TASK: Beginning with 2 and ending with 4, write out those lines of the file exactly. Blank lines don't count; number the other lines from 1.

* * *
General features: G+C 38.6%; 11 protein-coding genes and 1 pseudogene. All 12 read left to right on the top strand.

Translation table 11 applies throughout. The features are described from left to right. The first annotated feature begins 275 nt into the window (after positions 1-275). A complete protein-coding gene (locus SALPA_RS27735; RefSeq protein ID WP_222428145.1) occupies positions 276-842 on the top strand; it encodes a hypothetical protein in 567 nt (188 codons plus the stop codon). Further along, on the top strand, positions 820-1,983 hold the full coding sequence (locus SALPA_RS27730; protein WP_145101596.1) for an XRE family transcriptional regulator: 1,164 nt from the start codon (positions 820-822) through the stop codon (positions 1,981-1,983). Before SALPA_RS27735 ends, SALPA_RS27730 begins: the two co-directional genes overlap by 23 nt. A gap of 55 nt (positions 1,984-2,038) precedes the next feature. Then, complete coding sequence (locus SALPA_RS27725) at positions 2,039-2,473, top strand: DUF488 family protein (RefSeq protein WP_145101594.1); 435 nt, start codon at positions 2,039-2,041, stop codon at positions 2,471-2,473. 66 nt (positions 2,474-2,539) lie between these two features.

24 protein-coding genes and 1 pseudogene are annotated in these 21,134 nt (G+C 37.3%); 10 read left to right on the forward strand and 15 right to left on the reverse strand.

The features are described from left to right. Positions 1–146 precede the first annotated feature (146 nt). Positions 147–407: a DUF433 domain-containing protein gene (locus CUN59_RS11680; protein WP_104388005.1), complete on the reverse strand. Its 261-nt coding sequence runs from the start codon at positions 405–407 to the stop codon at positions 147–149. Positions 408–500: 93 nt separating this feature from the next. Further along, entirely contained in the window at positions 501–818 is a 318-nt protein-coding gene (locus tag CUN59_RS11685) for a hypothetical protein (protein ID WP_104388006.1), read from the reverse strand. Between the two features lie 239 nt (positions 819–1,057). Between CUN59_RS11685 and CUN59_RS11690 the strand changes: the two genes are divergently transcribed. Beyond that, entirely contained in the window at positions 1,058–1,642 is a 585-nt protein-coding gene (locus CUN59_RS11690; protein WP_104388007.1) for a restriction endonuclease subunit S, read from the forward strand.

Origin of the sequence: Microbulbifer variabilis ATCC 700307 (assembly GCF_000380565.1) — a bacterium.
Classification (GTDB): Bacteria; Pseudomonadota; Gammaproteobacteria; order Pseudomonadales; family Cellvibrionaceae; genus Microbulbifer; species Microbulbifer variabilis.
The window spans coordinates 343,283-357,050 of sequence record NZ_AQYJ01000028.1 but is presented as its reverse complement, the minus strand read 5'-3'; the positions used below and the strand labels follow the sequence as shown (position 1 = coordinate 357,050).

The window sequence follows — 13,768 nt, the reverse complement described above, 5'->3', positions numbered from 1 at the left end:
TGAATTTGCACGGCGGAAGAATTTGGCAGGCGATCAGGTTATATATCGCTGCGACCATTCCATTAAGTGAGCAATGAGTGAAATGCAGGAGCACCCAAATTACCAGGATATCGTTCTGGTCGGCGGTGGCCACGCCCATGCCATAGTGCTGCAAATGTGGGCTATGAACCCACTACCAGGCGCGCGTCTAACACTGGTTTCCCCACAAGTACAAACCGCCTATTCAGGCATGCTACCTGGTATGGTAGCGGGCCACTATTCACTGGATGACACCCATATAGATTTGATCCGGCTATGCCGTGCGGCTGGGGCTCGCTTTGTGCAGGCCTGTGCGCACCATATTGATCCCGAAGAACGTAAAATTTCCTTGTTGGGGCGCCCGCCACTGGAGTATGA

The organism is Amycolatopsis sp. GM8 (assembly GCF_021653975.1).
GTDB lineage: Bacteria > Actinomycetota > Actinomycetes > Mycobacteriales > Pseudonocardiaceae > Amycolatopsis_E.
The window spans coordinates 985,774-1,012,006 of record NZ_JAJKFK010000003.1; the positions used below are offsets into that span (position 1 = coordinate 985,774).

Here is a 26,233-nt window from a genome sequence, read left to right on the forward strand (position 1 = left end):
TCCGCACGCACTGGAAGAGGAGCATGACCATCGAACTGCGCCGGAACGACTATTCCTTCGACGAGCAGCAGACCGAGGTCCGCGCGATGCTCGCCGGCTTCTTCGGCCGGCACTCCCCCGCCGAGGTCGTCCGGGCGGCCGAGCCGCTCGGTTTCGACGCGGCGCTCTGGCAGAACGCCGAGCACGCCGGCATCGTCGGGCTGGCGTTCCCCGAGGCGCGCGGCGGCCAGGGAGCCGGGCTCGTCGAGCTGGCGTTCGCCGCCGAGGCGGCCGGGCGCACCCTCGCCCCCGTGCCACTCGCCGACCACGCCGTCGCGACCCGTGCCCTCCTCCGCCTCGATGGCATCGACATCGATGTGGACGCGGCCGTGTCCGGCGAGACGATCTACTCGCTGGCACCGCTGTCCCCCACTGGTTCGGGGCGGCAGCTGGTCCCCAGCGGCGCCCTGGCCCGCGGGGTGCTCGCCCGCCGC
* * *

Translation table 11 applies throughout. The features are described from left to right. The first annotated feature begins 275 nt into the window (after positions 1-275). A complete protein-coding gene (locus SALPA_RS27735; RefSeq protein ID WP_222428145.1) occupies positions 276-842 on the top strand; it encodes a hypothetical protein in 567 nt (188 codons plus the stop codon). Further along, on the top strand, positions 820-1,983 hold the full coding sequence (locus SALPA_RS27730; protein WP_145101596.1) for an XRE family transcriptional regulator: 1,164 nt from the start codon (positions 820-822) through the stop codon (positions 1,981-1,983). Before SALPA_RS27735 ends, SALPA_RS27730 begins: the two co-directional genes overlap by 23 nt. A gap of 55 nt (positions 1,984-2,038) precedes the next feature. Then, complete coding sequence (locus SALPA_RS27725) at positions 2,039-2,473, top strand: DUF488 family protein (RefSeq protein WP_145101594.1); 435 nt, start codon at positions 2,039-2,041, stop codon at positions 2,471-2,473. 66 nt (positions 2,474-2,539) lie between these two features.

24 protein-coding genes and 1 pseudogene are annotated in these 21,134 nt (G+C 37.3%); 10 read left to right on the forward strand and 15 right to left on the reverse strand.

The features are described from left to right. Positions 1–146 precede the first annotated feature (146 nt). Positions 147–407: a DUF433 domain-containing protein gene (locus CUN59_RS11680; protein WP_104388005.1), complete on the reverse strand. Its 261-nt coding sequence runs from the start codon at positions 405–407 to the stop codon at positions 147–149. Positions 408–500: 93 nt separating this feature from the next. Further along, entirely contained in the window at positions 501–818 is a 318-nt protein-coding gene (locus tag CUN59_RS11685) for a hypothetical protein (protein ID WP_104388006.1), read from the reverse strand. Between the two features lie 239 nt (positions 819–1,057). Between CUN59_RS11685 and CUN59_RS11690 the strand changes: the two genes are divergently transcribed. Beyond that, entirely contained in the window at positions 1,058–1,642 is a 585-nt protein-coding gene (locus CUN59_RS11690; protein WP_104388007.1) for a restriction endonuclease subunit S, read from the forward strand.